**Important Shipping Dates to Insure Package Delivery for Christmas via USPS Priority Mail**
USA delivery address outside of New England: Order by the end of Monday, December 15th
USA delivery address within New England (CT, ME, MA, NH, RI, VT): Order by the end of Wednesday, December 17th
Zhejiang Province, China
Sold out! More in Spring 2015
- Green Tea
- Zhejiang Province, China
- 'Lark's-tongue' thin buds
- Crisp stone or mineral taste
- Fresh, vegetal aroma
- Bright green-colored liquor edged with silver
Use 2 teaspoons (2-3 grams) per 6 oz of water
Steep 2-3 infusions at 2 minutes each.
Water temperature should be 170˚ - 180˚ F
Long Ding is one of eastern China's most exquisite and distinctive teas. It is a specialty tea from western Zhejiang Province, and it should not be confused with Longjing ( Dragonwell ) from eastern Zhejiang Province.
Long Ding is everything that we think a Chinese green tea should be - precise in appearanc and outstanding in the cup. It is a very smooth, sword- shapd, bud that is refreshing, sweet and aromatic. It has a crisp, flinty taste that is reminiscent of stone or minerals.
Because of their size and shape, Long Ding buds will stand up straight in the water as they steep- this is best observed when steeping the tea in a glass cup or mug.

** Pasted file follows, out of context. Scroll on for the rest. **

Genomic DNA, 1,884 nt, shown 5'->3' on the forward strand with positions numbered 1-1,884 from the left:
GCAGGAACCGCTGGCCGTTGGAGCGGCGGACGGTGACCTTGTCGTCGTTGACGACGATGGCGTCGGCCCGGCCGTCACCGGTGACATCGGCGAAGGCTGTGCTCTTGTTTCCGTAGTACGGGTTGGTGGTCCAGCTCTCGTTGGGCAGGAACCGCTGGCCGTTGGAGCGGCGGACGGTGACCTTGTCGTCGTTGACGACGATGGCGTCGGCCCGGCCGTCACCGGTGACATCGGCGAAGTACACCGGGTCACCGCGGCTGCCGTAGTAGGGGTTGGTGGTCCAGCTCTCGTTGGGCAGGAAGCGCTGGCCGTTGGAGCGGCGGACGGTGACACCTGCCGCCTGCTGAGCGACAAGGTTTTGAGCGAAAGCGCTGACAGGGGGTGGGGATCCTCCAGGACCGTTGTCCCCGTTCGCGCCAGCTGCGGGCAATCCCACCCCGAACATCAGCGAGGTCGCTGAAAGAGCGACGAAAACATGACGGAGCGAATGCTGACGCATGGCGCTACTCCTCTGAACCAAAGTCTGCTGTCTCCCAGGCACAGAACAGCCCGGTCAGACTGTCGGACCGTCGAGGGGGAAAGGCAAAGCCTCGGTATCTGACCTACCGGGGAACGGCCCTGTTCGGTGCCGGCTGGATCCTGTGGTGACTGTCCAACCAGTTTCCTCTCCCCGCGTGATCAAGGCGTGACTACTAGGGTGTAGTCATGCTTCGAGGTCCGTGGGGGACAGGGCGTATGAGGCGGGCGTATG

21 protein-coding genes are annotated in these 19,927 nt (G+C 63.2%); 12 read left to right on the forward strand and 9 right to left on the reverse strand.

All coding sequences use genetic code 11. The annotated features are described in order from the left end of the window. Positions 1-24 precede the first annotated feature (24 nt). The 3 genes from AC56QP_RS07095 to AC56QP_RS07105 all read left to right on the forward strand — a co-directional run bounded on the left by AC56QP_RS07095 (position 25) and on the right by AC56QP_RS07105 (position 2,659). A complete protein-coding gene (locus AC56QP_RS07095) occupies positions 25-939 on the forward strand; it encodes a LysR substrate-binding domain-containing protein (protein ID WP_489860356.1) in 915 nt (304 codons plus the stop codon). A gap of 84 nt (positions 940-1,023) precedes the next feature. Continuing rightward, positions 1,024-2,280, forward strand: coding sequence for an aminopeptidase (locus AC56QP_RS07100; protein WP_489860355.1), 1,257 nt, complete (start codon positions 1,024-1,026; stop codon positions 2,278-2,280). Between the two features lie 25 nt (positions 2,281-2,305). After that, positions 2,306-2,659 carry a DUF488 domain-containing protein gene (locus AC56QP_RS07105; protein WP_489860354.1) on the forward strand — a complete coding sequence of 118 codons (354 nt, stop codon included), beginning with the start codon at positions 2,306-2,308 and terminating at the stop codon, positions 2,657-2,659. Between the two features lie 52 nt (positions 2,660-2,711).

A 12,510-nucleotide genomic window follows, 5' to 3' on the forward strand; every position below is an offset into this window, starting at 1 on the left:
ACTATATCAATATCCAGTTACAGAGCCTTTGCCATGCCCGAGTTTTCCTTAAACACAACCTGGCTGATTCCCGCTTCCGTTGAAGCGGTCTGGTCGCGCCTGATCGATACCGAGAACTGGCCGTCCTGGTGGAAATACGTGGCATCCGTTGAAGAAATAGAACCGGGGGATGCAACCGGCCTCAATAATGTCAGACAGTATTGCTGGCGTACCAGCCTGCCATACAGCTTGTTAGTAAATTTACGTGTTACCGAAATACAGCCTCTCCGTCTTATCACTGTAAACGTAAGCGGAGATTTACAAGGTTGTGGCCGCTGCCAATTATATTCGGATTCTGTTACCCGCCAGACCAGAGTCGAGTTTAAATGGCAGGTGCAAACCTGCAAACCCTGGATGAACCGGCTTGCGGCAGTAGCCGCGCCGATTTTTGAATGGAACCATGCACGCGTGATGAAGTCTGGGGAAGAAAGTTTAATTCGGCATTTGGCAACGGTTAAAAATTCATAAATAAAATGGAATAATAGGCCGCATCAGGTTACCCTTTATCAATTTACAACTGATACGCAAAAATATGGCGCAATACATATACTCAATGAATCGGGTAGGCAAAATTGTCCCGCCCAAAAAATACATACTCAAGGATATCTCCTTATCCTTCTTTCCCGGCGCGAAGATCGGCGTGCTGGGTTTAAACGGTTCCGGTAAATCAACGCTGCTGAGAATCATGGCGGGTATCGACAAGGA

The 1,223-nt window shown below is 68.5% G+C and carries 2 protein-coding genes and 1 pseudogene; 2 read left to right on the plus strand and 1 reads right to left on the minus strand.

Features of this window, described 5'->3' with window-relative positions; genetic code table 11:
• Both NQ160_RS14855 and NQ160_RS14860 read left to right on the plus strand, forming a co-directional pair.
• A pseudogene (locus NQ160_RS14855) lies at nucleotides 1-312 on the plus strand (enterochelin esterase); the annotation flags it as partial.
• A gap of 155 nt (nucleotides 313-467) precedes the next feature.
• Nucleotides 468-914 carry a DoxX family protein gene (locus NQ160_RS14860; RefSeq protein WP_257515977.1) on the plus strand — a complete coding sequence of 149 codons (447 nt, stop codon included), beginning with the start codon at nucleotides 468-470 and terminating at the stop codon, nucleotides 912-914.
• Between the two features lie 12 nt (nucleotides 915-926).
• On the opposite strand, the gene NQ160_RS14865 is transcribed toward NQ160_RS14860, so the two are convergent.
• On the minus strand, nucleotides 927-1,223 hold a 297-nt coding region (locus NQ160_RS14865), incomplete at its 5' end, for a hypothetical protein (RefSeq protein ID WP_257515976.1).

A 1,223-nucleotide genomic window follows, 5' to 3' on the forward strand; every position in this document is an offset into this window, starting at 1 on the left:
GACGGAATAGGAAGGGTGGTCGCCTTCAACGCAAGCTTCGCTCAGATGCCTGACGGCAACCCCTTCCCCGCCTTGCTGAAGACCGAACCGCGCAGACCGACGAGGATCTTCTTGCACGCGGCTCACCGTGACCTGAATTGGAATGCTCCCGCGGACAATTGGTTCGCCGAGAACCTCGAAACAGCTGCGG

Our visit to the Long Ding tea factory on our first tea sourcing trip to China was such a memorable experience.This region has many bamboo forests and a lush forest environment that is perfect for nurturing tea bushes to produce fine green tea.
We last had Long Ding tea in 2012 and are thrilled to offer this tea once again o our tea enthusiast customers.
NOTE: Pre-Qing Ming teas are the first teas plucked each new spring season. Depending on the location and altitude in each tea producing region, leaf plucking can begin as early as the middle week of March and continue until April 5th.
Pre-Qing Ming teas command the highest prices because the demand for these teas outpaces the supply each year. This is especially true for the Famous Teas such as Long Ding and Longjing, and the fever for these teas hits in China as well as in the West.